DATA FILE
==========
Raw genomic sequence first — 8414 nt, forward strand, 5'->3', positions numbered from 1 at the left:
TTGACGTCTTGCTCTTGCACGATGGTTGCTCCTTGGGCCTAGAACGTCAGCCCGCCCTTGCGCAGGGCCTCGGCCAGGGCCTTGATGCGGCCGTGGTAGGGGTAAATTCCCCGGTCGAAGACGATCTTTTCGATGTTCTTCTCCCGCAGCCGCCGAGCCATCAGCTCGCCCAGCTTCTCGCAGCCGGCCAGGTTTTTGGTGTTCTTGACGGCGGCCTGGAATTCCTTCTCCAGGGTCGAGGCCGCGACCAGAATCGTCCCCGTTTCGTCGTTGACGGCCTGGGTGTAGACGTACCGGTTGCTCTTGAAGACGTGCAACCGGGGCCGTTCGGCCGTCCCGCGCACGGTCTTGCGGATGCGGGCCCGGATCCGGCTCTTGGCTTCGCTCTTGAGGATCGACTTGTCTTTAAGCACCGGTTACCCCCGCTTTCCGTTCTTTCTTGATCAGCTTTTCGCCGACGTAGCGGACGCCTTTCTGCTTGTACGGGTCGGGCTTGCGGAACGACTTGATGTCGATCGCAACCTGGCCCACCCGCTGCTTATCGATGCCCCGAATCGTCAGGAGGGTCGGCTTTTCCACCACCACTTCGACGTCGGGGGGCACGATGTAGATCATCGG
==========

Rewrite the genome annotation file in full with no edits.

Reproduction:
Raw genomic sequence first — 8414 nt, forward strand, 5'->3', positions numbered from 1 at the left:
TTGACGTCTTGCTCTTGCACGATGGTTGCTCCTTGGGCCTAGAACGTCAGCCCGCCCTTGCGCAGGGCCTCGGCCAGGGCCTTGATGCGGCCGTGGTAGGGGTAAATTCCCCGGTCGAAGACGATCTTTTCGATGTTCTTCTCCCGCAGCCGCCGAGCCATCAGCTCGCCCAGCTTCTCGCAGCCGGCCAGGTTTTTGGTGTTCTTGACGGCGGCCTGGAATTCCTTCTCCAGGGTCGAGGCCGCGACCAGAATCGTCCCCGTTTCGTCGTTGACGGCCTGGGTGTAGACGTACCGGTTGCTCTTGAAGACGTGCAACCGGGGCCGTTCGGCCGTCCCGCGCACGGTCTTGCGGATGCGGGCCCGGATCCGGCTCTTGGCTTCGCTCTTGAGGATCGACTTGTCTTTAAGCACCGGTTACCCCCGCTTTCCGTTCTTTCTTGATCAGCTTTTCGCCGACGTAGCGGACGCCTTTCTGCTTGTACGGGTCGGGCTTGCGGAACGACTTGATGTCGATCGCAACCTGGCCCACCCGCTGCTTATCGATGCCCCGAATCGTCAGGAGGGTCGGCTTTTCCACCACCACTTCGACGTCGGGGGGCACGATGTAGATCATCGG